UK’s CAP Sets New Rules on Gambling Ads, Will Be Effective in October

UK’s Committee for Advertising Practice (CAP) has revealed new restrictions concerning gambling advertising in the country. Under the new rules, all types of gambling companies won’t be allowed to use ads in which top sports personalities are featured. This new code is designed to protect under 18s as well as vulnerable groups.

The New Rules Will Be In Effect in October

Gambling ads’ ban featuring top sports personalities will be in effect in October, just ahead of the highly anticipated World Cup, which is set to begin on November 21 in Qatar. With the new set of rules, sports personalities and other celebrities who have a fanbase consisting of many under 18s, won’t be allowed to be featured in gambling ads on radio, cinema, and TV. Non-broadcast media such as online, posters, and billboards are also in the mix.

The Advertising Standards Authority (ASA), an official UK body that enforces the ad code in the country, states that children are seeing 2.2 gambling ads per week on average, which is extremely high, even though the rate is the lowest in the past 12 years.

Apart from the advertising ban, the usage of specific soccer kits and stadiums and gaming content that is popular with under-18s will also be forbidden.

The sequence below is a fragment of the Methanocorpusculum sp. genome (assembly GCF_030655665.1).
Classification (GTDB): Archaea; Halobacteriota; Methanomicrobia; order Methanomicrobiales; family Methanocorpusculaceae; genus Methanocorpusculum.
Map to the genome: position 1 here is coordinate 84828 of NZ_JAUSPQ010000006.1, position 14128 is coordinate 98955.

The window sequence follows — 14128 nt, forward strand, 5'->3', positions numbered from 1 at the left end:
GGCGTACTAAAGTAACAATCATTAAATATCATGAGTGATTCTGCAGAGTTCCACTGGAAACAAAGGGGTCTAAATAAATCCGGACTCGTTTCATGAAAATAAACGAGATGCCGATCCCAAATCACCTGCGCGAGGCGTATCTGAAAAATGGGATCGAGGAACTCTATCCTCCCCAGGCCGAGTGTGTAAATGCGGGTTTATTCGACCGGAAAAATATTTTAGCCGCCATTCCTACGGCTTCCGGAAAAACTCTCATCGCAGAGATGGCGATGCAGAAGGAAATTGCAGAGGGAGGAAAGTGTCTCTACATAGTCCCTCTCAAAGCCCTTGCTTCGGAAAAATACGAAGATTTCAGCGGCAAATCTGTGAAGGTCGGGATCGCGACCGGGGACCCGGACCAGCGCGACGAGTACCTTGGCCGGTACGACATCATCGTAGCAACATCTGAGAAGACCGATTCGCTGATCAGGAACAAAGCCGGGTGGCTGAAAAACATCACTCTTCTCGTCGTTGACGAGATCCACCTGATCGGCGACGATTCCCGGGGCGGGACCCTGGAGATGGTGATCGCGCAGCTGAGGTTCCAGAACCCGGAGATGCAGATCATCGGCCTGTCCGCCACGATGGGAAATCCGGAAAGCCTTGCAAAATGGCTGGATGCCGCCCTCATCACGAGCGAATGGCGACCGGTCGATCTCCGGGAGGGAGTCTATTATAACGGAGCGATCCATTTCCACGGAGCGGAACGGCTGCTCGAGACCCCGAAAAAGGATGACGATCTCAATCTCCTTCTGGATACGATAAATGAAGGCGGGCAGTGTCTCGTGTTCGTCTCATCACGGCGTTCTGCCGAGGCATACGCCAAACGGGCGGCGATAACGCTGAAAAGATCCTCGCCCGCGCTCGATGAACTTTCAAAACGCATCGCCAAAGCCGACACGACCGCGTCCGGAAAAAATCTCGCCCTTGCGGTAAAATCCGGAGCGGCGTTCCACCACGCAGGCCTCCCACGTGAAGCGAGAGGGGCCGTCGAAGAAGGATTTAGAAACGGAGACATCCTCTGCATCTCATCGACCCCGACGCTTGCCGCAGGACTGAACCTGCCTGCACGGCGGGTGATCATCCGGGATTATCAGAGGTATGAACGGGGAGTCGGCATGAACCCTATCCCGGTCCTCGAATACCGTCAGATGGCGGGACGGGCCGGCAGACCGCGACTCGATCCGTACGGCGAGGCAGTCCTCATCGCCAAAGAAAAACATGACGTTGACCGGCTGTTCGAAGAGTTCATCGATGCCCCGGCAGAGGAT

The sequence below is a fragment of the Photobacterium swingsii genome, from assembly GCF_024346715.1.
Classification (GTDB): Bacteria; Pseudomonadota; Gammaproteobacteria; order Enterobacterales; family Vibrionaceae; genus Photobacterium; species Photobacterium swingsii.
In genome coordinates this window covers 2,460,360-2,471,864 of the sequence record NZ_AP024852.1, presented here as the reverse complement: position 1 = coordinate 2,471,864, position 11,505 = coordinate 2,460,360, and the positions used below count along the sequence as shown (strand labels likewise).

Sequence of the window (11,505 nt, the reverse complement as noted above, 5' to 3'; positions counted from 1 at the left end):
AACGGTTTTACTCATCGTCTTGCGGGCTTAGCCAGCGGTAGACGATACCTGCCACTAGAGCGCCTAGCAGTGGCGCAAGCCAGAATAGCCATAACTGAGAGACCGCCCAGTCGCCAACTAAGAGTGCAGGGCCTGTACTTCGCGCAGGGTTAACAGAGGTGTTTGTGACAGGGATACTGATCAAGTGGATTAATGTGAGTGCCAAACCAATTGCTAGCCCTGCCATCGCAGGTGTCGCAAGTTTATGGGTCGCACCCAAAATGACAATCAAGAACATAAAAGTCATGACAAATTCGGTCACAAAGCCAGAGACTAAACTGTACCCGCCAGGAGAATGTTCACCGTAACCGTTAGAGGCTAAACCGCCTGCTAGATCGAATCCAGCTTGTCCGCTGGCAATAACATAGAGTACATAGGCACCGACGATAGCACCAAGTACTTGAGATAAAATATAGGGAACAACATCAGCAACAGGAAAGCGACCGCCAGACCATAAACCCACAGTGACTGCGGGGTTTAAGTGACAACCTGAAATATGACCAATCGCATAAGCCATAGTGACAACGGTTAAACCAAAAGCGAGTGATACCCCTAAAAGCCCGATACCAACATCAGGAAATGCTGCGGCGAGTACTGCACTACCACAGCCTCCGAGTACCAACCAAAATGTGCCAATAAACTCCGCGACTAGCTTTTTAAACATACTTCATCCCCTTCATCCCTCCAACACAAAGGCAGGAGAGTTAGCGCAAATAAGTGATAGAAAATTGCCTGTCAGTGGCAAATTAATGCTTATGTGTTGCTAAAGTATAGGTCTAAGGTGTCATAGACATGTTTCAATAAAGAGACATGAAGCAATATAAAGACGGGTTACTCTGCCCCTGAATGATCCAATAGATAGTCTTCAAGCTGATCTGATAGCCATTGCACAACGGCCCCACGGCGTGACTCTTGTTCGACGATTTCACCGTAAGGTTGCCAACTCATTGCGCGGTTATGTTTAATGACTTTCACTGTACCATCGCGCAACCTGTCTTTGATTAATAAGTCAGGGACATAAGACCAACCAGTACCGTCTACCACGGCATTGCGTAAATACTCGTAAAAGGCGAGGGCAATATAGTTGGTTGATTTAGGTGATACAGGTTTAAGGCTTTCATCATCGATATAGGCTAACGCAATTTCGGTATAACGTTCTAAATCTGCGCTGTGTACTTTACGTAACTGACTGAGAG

Placing bans on gambling ads is now becoming a common practice. Just recently, Dutch authorities announced that they will introduce strict standards to this type of advertising after statistics showed that the number of gambling ads at the end of 2021 sky-rocketed.

In the US, Nielsen Ratings reported that the cost of TV ads for online gambling went from $292 million in 2020 to $725 million in 2021.

A New Era of Gambling Ads Awaits the UK

CAP’s director, Shahriar Coupal, shared a few words on the developments concerning bans on gambling advertising. He said that the days in which high-end stars were used in these adverts are numbered. With the new practices, he believes that a new era is coming up; one that is far more appealing to the adult audience and “befitting of the age-restricted product” that companies are trying to promote.

Coupal noted that the times when social media influencers, popular sports personalities, TV stars, or any other celebrities whose fanbase features a lot of underage people, are done

While talking to SBC, CAP stated that marketers will be supported by extensive guidance. CAP also added that it expects advertisers to “take a cautious approach” when promoting gambling products. If advertisers want advice on whether their ads are breaking the rules or not, they can always get in touch with CAP’s copy advice team.

As a concluding note, CAP told SBC that the new set of rules will be applied across all marketing channels, digital and affiliate media publishers included.

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